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  9. Tools

    Tools Pre-takeoff checklist

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    I got my guidance from a friend who is legal to fly with MS. She told me it was more about the FAA believing you were capable of self grounding, basically a mentally fit for flying responsibly.

    I tailor those BFRs for what they actually do. One guy only flew his nice little Champ locally, on nice days. I knew him, knew lots of people who knew him, I was comfortable not making him brush up on his wicked cross wind landings at a tower field inside class B airspace...

    Another guy GOES EVERYWHERE. And quite frankly if I don’t sign him off he’s going anyway! So off to Madison we go on a crappy day! I don’t do this for a living. Many I fly with are more like my congregation... I keep regular tabs on them.

    In doing so I gain enough authority with them that when I do ask them to curtail this or that, they do.

    It’s kinda like the pilot/AME relationship.

    Just one method, that’s pretty limited.
     
  10. EdFred

    EdFred Taxi to Parking

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    Well, the last flight review I did wasn't on a burger run but on a guitar run. Did ground. Then I flew to Fort Wayne, each of us bought a guitar at Sweetwater. We switched seats, and I gave a flight review I would normally give, except it included an XC. Steep turns, chandelles, emergency spiral descent, diversion, power on stalls, power off stalls, turning stalls, slow flight, power off 180, 3 different types of take offs and landings, etc...

    So what's the problem with incorporating it on a flight with a purpose besides it being a FR?
     
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  11. Clip4

    Clip4 Final Approach

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    I don’t know the numbers of either, but FIRC is the method to remind many of the instructors of their responsibility.
     
  12. Doc Holliday

    Doc Holliday Pattern Altitude

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    Should someone holding a CFI certificate need to be reminded to conduct their activities IAW the regulations?
     
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  13. Daleandee

    Daleandee Cleared for Takeoff

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    I told my hangar buddy that when I can't recall the codes to the gate or the hangar door, or which airplane in the hangar is mine ... come get my keys!

    Seriously - years ago teaching ultralight students to fly I had one grand old gentleman that anyone couldn't help but love. Bill was getting old and had served his country honorably but now at a good old age he wanted to learn to fly. Sadly during training it was discovered that he would sometimes drift away and lose his attention to detail. When presented with the news that he couldn't be allowed to solo he said that he understood and expected as much.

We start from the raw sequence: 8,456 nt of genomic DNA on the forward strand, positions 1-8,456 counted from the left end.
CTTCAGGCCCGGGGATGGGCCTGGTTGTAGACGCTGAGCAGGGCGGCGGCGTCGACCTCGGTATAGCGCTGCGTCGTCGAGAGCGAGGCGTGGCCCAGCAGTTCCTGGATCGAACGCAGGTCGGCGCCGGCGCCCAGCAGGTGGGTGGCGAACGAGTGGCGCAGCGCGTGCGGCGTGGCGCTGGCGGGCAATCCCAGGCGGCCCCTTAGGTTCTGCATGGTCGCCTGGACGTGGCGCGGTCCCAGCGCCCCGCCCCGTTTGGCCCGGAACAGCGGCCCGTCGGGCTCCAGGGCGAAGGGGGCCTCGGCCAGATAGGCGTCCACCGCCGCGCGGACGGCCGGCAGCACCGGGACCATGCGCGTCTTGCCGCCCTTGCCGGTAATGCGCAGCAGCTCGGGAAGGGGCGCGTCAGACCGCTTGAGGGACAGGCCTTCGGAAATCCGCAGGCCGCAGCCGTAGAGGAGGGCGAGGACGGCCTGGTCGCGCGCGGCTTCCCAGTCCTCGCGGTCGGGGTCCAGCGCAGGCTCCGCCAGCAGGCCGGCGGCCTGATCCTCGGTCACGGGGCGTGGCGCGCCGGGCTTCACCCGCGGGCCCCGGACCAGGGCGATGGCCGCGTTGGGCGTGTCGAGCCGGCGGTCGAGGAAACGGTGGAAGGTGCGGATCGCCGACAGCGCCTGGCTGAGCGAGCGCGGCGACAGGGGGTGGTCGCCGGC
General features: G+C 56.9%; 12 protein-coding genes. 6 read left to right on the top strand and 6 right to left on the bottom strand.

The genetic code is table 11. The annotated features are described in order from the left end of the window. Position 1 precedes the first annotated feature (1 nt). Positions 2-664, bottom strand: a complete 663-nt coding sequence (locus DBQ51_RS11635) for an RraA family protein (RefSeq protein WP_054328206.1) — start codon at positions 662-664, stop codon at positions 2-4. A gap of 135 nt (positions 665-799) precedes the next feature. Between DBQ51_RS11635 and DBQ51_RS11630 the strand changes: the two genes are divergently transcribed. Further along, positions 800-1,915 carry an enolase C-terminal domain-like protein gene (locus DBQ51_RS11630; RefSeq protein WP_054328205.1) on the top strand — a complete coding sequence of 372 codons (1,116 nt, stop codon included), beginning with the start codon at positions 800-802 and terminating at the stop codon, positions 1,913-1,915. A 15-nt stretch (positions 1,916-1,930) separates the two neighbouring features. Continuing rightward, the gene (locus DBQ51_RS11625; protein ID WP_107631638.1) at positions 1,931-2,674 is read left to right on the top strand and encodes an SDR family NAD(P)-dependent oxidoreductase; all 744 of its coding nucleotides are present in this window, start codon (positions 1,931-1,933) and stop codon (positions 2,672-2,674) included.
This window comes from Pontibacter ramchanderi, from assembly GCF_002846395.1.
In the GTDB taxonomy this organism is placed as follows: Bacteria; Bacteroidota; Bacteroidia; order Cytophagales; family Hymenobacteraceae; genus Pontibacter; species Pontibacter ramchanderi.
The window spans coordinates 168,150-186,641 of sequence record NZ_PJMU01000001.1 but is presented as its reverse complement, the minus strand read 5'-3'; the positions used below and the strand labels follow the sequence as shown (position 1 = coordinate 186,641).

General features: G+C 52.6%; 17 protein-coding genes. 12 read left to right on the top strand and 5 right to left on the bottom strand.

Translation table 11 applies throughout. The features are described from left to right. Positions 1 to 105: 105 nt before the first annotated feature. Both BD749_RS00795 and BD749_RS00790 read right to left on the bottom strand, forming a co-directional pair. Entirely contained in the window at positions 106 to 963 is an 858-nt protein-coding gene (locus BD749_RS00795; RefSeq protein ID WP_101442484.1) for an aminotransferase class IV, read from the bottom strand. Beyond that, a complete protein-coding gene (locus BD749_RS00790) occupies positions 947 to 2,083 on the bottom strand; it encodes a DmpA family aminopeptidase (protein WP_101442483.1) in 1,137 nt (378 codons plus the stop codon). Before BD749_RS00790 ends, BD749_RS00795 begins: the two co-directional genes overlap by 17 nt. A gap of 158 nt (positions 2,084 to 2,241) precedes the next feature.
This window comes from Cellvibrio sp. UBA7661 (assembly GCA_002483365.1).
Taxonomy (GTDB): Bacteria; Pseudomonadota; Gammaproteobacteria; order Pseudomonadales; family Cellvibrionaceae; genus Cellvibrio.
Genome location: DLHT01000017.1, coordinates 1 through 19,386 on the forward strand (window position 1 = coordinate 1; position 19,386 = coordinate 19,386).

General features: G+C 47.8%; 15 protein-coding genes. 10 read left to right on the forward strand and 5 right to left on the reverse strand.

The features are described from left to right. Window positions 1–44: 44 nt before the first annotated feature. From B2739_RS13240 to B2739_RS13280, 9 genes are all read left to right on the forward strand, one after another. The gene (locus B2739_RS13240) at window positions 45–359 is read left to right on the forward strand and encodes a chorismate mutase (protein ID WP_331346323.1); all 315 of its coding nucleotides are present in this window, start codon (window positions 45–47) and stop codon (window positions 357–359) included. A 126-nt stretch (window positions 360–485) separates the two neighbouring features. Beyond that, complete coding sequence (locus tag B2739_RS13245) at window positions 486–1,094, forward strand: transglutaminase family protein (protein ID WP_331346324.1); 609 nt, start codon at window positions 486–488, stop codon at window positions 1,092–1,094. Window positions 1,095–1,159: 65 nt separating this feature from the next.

When our clubs would hold a three day fly-in (about 2-1/2 hours away by car and 1-1/2 by slow ultralight trainer) Bill would drive up and I would fly my two place clip wing Challenger to the field. We would always get a hotel room together. My first order of business on Saturday morning as the sun came up and the fog lifted was to put Bill in the front seat and tell him "it's your airplane, do what you like." He could really handle the airplane very well and those are still some of the most memorable flights I had when teaching ultralight flying many years ago.

    Bill passed on several years ago but I still see his Saturday morning smile as we walked to the plane to go up and as we returned after letting him fly the countryside for an hour or so!
     
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  14. midwestpa24

    midwestpa24 En-Route

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    I've been in almost that exact situation. Furthermore the pilot told me he was going on this trip IFR whether I signed off his IPC or not. I told him fine, but you aren't going with my signature in your logbook. He hadn't flown IFR in years, but it's me he was totally comfortable and competent to fly an ILS to minimums and wouldn't think twice to take off zero/zero with his wife on board.
     
  15. MauleSkinner

    MauleSkinner Final Approach

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    That’s way better than somebody who just sees someone once every two years...you’re able to see any regression. If you can say, “Bob, I noticed this the other day. You used to be really good at it. Should we go up and see if we can fix it?” you’re definitely in a better position that somebody who doesn’t know it’s not the norm.

    I flew professionally with my dad for 13 years before he retired at age 70. His stick skills never wavered, but his situational awareness noticeably declined. As @schmookeeg indicated, emphasis on proper use of checklists resolved most of that. Fortunately I never had to pull him out of the cockpit. Unfortunately, I think we’re having to start figuring out when we’ll need to take his car keys away.